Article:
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She is not the only local politician facing tough choices about continuing in public office as municipal elections draw near. Victoria councillor Sarah Potts, who was also elected in 2018, has yet to decide whether she will run for re-election but told Capital Daily in April that family considerations—including the difficulty of expanding her family while relying on a council salary—were part of the equation.

Saanich councillors earn slightly more than $50,000 per year and their salary is adjusted annually based on the average salaries of councillors “in other municipalities of comparable size, including Abbotsford, Delta, Kamloops, Kelowna, Langley, Nanaimo, North Vancouver and Victoria.” 

The gap between local wages and the cost of living affects multiple sectors across Greater Victoria, while the hectic housing market and tight rental market also contribute to people considering leaving the region—or never being able to move here at all.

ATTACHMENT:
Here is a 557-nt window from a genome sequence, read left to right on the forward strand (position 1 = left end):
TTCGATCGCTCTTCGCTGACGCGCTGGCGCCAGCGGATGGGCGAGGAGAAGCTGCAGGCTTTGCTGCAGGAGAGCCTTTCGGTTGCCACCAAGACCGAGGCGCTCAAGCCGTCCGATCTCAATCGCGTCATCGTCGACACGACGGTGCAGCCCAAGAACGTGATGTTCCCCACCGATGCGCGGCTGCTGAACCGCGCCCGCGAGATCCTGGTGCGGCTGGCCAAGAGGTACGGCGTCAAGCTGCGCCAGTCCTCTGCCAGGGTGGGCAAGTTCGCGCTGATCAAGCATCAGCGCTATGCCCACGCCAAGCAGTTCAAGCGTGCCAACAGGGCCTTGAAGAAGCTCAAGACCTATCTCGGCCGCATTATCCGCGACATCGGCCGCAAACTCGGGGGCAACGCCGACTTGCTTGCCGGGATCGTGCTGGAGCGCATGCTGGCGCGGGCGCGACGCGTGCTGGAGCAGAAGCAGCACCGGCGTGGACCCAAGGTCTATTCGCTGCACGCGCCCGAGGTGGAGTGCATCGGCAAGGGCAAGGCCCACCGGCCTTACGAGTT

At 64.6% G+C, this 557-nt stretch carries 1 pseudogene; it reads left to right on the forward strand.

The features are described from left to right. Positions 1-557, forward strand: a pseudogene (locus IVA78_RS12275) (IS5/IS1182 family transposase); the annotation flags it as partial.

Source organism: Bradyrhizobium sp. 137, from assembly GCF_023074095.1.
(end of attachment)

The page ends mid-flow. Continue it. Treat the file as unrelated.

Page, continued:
“There’s just no availability, whether to rent or buy,” Verity Construction CEO Chad Bryden told Capital Daily in April of his efforts to recruit out-of-town workers to his existing construction crews—which, even while business boomed, were struggling to remain staffed. “Affordability is a factor too, but availability is the biggest factor.”

The hospitality industry has also been hurting for workers in the aftermath of the pandemic. But even before Covid arrived the sector’s notoriously low wages were making it difficult to recruit and retain workers, according to Jeff Bray, executive director of the Downtown Victoria Business Association

“There’s no question … that $17/hour is a real struggle, but it’s also a challenge to recruit even skilled labour, construction workers, teachers, nurses,” Bray told Capital Daily in an interview for the Pay Check series.

“If they’re going to make their wage in Victoria and make the same wage, say, in Osoyoos, where the housing is much cheaper, their paycheque goes a lot further.” 

Paltry paycheques may present a barrier to diversity at council tables 

Low wages coupled with the high cost of living in the region are “really problematic” in terms of enabling candidates from diverse backgrounds to consider running for office, Mersereau said.

“I am very privileged to have the income I do, to have another job that allows me the flexibility to put in significant hours in my elected role—very few working-age people are in a position to do that.”